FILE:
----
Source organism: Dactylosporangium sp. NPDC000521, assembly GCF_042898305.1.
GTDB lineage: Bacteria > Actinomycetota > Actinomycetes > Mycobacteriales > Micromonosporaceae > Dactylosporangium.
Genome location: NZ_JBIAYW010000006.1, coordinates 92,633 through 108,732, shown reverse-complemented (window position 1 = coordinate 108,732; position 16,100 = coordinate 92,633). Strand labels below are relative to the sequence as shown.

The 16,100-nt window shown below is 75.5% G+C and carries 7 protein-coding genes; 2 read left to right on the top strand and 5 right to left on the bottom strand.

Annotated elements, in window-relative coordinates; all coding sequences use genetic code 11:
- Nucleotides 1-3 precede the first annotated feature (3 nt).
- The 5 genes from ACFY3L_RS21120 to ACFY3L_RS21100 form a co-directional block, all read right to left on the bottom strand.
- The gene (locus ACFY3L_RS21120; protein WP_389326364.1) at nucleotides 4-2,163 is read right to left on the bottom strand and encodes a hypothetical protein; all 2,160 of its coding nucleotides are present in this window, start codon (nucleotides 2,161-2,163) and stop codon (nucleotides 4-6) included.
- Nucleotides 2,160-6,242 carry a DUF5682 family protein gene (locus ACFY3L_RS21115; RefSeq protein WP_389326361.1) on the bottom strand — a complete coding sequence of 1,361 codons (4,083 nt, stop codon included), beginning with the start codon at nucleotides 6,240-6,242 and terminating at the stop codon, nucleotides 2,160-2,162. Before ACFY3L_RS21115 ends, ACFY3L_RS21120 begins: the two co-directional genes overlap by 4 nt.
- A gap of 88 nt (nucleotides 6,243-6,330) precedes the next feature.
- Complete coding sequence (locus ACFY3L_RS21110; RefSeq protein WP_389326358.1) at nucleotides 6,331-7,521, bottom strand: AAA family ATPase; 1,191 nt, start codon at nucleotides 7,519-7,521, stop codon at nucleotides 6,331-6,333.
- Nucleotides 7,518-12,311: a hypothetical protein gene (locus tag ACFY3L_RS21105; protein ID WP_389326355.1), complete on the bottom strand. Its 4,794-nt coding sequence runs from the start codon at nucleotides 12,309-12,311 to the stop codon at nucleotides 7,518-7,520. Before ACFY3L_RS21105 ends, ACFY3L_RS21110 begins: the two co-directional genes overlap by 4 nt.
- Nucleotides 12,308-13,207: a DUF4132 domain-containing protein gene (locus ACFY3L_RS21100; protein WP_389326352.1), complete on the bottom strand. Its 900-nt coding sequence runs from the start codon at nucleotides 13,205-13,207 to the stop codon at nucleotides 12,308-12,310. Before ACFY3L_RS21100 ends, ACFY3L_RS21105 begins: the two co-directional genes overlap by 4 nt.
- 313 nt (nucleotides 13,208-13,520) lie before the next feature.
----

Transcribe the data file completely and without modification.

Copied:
Source organism: Dactylosporangium sp. NPDC000521, assembly GCF_042898305.1.
GTDB lineage: Bacteria > Actinomycetota > Actinomycetes > Mycobacteriales > Micromonosporaceae > Dactylosporangium.
Genome location: NZ_JBIAYW010000006.1, coordinates 92,633 through 108,732, shown reverse-complemented (window position 1 = coordinate 108,732; position 16,100 = coordinate 92,633). Strand labels below are relative to the sequence as shown.

The 16,100-nt window shown below is 75.5% G+C and carries 7 protein-coding genes; 2 read left to right on the top strand and 5 right to left on the bottom strand.

Annotated elements, in window-relative coordinates; all coding sequences use genetic code 11:
- Nucleotides 1-3 precede the first annotated feature (3 nt).
- The 5 genes from ACFY3L_RS21120 to ACFY3L_RS21100 form a co-directional block, all read right to left on the bottom strand.
- The gene (locus ACFY3L_RS21120; protein WP_389326364.1) at nucleotides 4-2,163 is read right to left on the bottom strand and encodes a hypothetical protein; all 2,160 of its coding nucleotides are present in this window, start codon (nucleotides 2,161-2,163) and stop codon (nucleotides 4-6) included.
- Nucleotides 2,160-6,242 carry a DUF5682 family protein gene (locus ACFY3L_RS21115; RefSeq protein WP_389326361.1) on the bottom strand — a complete coding sequence of 1,361 codons (4,083 nt, stop codon included), beginning with the start codon at nucleotides 6,240-6,242 and terminating at the stop codon, nucleotides 2,160-2,162. Before ACFY3L_RS21115 ends, ACFY3L_RS21120 begins: the two co-directional genes overlap by 4 nt.
- A gap of 88 nt (nucleotides 6,243-6,330) precedes the next feature.
- Complete coding sequence (locus ACFY3L_RS21110; RefSeq protein WP_389326358.1) at nucleotides 6,331-7,521, bottom strand: AAA family ATPase; 1,191 nt, start codon at nucleotides 7,519-7,521, stop codon at nucleotides 6,331-6,333.
- Nucleotides 7,518-12,311: a hypothetical protein gene (locus tag ACFY3L_RS21105; protein ID WP_389326355.1), complete on the bottom strand. Its 4,794-nt coding sequence runs from the start codon at nucleotides 12,309-12,311 to the stop codon at nucleotides 7,518-7,520. Before ACFY3L_RS21105 ends, ACFY3L_RS21110 begins: the two co-directional genes overlap by 4 nt.
- Nucleotides 12,308-13,207: a DUF4132 domain-containing protein gene (locus ACFY3L_RS21100; protein WP_389326352.1), complete on the bottom strand. Its 900-nt coding sequence runs from the start codon at nucleotides 13,205-13,207 to the stop codon at nucleotides 12,308-12,310. Before ACFY3L_RS21100 ends, ACFY3L_RS21105 begins: the two co-directional genes overlap by 4 nt.
- 313 nt (nucleotides 13,208-13,520) lie before the next feature.